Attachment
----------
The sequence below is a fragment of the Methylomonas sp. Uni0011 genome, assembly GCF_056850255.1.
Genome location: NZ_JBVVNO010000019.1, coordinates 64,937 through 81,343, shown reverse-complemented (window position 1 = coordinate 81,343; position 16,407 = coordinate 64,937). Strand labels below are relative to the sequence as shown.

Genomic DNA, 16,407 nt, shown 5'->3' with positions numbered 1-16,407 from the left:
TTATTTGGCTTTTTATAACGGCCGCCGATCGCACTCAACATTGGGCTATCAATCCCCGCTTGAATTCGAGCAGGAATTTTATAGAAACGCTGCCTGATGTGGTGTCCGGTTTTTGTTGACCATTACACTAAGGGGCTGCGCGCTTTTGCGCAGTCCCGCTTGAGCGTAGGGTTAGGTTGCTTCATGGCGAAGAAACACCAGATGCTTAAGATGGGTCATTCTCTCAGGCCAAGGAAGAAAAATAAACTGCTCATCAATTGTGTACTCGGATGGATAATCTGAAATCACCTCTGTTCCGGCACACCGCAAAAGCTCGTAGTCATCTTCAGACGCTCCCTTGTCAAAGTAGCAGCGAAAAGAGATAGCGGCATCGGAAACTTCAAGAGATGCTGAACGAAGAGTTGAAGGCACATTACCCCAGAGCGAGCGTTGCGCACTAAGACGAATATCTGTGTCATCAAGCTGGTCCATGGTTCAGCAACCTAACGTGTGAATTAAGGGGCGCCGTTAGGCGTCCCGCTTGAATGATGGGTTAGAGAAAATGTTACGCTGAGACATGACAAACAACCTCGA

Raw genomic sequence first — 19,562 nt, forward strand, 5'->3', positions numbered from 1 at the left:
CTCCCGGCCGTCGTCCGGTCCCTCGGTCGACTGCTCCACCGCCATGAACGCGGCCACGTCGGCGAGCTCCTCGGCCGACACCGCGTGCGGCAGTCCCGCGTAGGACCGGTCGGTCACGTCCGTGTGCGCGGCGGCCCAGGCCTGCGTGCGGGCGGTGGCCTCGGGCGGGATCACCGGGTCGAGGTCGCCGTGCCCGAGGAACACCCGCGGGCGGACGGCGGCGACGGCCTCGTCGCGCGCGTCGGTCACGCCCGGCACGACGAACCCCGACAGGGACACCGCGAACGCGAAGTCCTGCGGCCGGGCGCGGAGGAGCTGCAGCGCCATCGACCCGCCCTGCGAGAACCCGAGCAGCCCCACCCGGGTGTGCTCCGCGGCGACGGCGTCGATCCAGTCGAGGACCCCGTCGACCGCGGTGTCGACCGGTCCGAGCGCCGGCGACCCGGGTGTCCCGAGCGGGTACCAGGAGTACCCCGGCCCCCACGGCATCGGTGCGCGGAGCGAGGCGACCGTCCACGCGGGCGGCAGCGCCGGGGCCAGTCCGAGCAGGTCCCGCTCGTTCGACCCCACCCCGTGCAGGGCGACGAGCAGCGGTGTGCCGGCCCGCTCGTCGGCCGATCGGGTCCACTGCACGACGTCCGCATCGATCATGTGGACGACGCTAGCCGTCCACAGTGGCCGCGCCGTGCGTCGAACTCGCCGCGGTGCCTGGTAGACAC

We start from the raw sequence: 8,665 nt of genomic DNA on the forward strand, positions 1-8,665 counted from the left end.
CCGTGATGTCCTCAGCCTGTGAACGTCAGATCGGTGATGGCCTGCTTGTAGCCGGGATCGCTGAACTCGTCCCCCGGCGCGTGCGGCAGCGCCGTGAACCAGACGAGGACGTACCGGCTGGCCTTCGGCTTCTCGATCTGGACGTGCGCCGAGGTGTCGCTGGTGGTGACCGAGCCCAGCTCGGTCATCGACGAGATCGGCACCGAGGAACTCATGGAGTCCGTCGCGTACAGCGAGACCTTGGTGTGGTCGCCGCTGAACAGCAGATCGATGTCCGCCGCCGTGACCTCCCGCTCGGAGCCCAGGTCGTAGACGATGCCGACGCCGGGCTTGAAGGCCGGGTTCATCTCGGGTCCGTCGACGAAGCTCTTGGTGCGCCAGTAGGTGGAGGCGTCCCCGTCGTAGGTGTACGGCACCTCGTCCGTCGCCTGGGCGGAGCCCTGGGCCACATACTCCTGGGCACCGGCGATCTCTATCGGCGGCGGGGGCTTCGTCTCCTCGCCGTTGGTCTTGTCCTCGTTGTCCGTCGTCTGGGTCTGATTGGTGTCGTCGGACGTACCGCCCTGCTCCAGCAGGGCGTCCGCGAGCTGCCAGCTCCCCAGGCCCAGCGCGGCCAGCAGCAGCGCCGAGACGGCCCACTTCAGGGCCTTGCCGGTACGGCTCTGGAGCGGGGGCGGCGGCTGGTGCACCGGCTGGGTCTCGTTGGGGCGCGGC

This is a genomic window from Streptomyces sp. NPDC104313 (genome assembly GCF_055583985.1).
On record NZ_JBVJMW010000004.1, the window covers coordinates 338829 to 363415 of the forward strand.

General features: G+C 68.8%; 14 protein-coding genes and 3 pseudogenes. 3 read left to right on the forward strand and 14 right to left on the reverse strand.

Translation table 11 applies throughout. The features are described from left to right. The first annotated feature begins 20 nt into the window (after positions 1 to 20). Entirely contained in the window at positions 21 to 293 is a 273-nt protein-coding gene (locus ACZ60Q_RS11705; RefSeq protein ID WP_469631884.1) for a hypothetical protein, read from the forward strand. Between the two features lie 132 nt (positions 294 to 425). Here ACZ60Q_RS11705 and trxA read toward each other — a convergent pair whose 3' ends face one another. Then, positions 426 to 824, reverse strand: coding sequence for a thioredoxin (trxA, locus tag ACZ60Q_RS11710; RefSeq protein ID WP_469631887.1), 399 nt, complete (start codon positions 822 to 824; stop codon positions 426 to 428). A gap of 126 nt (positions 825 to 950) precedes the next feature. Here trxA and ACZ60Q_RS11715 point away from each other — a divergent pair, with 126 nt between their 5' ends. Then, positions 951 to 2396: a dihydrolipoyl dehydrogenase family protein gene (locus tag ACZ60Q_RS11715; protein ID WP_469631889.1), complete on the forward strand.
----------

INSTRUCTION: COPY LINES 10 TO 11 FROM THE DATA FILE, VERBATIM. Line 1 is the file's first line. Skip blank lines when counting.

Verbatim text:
On record NZ_JBVJMW010000004.1, the window covers coordinates 338829 to 363415 of the forward strand.

General features: G+C 68.8%; 14 protein-coding genes and 3 pseudogenes. 3 read left to right on the forward strand and 14 right to left on the reverse strand.